Nathaniel Popkin and I joined Mitzi Rapkin and First Draft to discuss selections from Who Will Speak for America?, the Writers Resist movement, and our writing and editing processes.
I was thrilled to join Book Fight! for an episode about David Albahari’s Gotz and Meyer, writers’ responsibilities in times of crisis, assembling Who Will Speak for America?, Philadelphia sports fans (huh?), lightning, and fist-fight strategies.
We also recognize that in order to fight for your values you must first be able to articulate them. My favorite response to the Writers Resist event came from an attendee who walked in with skepticism. He thought there was little use in preaching to the choir. In the end, he found a lot of value in publicly and collectively affirming our beliefs and our commitment to fighting for them.
Thank you to Foreword Reviews for interviewing us about Who Will Speak for America? Read the whole piece here.
Scott Jones and I discussed Who Will Speak for America?, protest literature, and the possibilities for genuine conversation in polarized times. Listen to my Give and Take podcast episode here.
I’m looking forward to my first Readercon next month! Here’s my schedule:
Panel: Defying the Pigeonhole
Thursday, 9pm. Blue Hills.
“This panel of readers will celebrate favorite authors who can’t be contained by a single genre—some exploring multiple genres within one work, some dipping in and out of them throughout their careers—and talk about the ways they break free of expectations to soar.”
With Marissa Lingen, Michael Dirda, Chandler Klang Smith, and Ellen Datlow.
Friday, 7pm. Salon B.
I plan on reading both published and new material.
I’m looking forward to joining Open Book Bookstore, one of my favorite indie booksellers, for the spring Author Cabaret.
Date: Friday, June 22
Time: 8PM TO 10PM
Place: Elkins Central: The Elkins Park Train Station Arts Venue
I’ll be reading alongside Nathaniel Popkin, Tom McAllister, Madeline Miller, and Robin Black.
The Barnes & Noble Sci-Fi & Fantasy Blog has included “The Barrens” in its May 2018 roundup of short fiction:
“The Barrens” is a haunting, complex tale, simultaneously frightening and strangely uplifting. Feldman skillfully draws together the treacherous physical world of the Barrens with the shifting inner landscape of the mind of a teen headed into adulthood. There are chilling scenes of horror, vividly drawn characters, and music that serves both as a beacon and bait. Common coming-of-age fears—what to do when high school is over, how to avoid losing touch with friends when you move away, how to find your place in the world—are woven together with the literal monsters lurking in the woods.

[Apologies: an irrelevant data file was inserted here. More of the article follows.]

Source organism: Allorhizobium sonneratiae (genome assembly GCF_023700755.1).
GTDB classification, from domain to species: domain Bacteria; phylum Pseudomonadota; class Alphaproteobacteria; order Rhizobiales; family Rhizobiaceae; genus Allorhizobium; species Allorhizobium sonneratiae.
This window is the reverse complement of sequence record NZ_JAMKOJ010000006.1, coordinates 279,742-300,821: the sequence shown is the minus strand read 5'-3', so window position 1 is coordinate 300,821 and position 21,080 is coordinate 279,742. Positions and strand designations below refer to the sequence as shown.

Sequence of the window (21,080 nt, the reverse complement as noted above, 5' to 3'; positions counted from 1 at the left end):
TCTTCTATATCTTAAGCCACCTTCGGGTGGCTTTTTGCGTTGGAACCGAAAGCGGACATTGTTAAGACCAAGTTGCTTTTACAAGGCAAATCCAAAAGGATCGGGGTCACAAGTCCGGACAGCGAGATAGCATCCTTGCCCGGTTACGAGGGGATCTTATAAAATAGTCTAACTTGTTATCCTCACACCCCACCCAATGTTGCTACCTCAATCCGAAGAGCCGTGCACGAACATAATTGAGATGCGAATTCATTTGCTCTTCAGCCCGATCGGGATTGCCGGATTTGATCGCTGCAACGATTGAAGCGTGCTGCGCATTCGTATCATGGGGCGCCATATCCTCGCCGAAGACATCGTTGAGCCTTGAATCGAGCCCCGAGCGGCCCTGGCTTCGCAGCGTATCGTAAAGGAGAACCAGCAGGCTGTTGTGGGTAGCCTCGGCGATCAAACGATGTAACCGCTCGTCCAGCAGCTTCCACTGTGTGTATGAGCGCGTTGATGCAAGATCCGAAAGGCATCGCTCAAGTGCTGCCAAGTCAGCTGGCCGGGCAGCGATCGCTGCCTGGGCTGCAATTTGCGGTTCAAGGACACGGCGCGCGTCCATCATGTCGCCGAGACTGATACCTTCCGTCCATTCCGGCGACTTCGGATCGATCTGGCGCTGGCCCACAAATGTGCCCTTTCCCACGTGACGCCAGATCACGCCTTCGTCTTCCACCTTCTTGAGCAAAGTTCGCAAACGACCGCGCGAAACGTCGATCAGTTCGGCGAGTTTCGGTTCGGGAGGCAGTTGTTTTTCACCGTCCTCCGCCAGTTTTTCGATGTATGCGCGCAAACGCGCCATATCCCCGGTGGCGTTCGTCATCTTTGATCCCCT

Read the whole list here. The issue is currently available for purchase in most Barnes & Nobles as well as online. Electronic versions are available worldwide from Weightless Books, as well as from Amazon (US) and Amazon (UK).
Usually my process is thorny and angst-ridden, but I had so much fun writing this story. Maybe it comes back to my inspiration—the reckless energy of the music—or maybe it was imagining those kids speeding through the dark woods, both hunter and hunted. It was all adventure. (The characters would likely disagree.)
Read my whole interview about writing “The Barrens” at The Magazine of Fantasy & Science Fiction blog.
“The Barrens” is now online for members of the Science Fiction and Fantasy Writers of America. (Log in required.) Read here.
I’m over the moon (get it?) that my horror novelette “The Barrens” is the cover story for the May/June issue of The Magazine of Fantasy & Science Fiction. Five teenagers venture into New Jersey’s vast Pine Barrens, in search of the pirate radio station 81.9FM The Barrens and its elusive DJ. But, as in all good horror stories, they should be more worried about what might find them. (Purchase information below.)
A car cruises up State Route 206, alone under the flushed sky. It parks beside the blackening pines, its doors wing open, and out step two teenagers. They’re suited to the land: dark jeans, black sweatshirts, skin and hair the shade of sand and soil. But their hearts are like the sky, fresh and pink. Flaming.
One holds a silver radio, first to her ear and then above her head. She turns in place, and so does her friend, intent on the compass in his hand. The calendar says spring, today, but still the nights are cold.
“Turn it up,” the boy, Brendan, says, and the girl, Tia, spins the dial a half-turn.
The music is like a fluttering ribbon in the air, thin but vibrant, and when it flares, the two stand in place. They’re facing the entrance to the woods, the beginning of Glass Forge Road.
They look at each other and smile. Perfect.
Look for copies in bookstores, including most Barnes & Nobles, or order online from the publisher. Electronic versions are available worldwide from Weightless Books, as well as from Amazon (US) and Amazon (UK). You can also add and review on Goodreads. SFWA members can read via the association website. (Log in required.)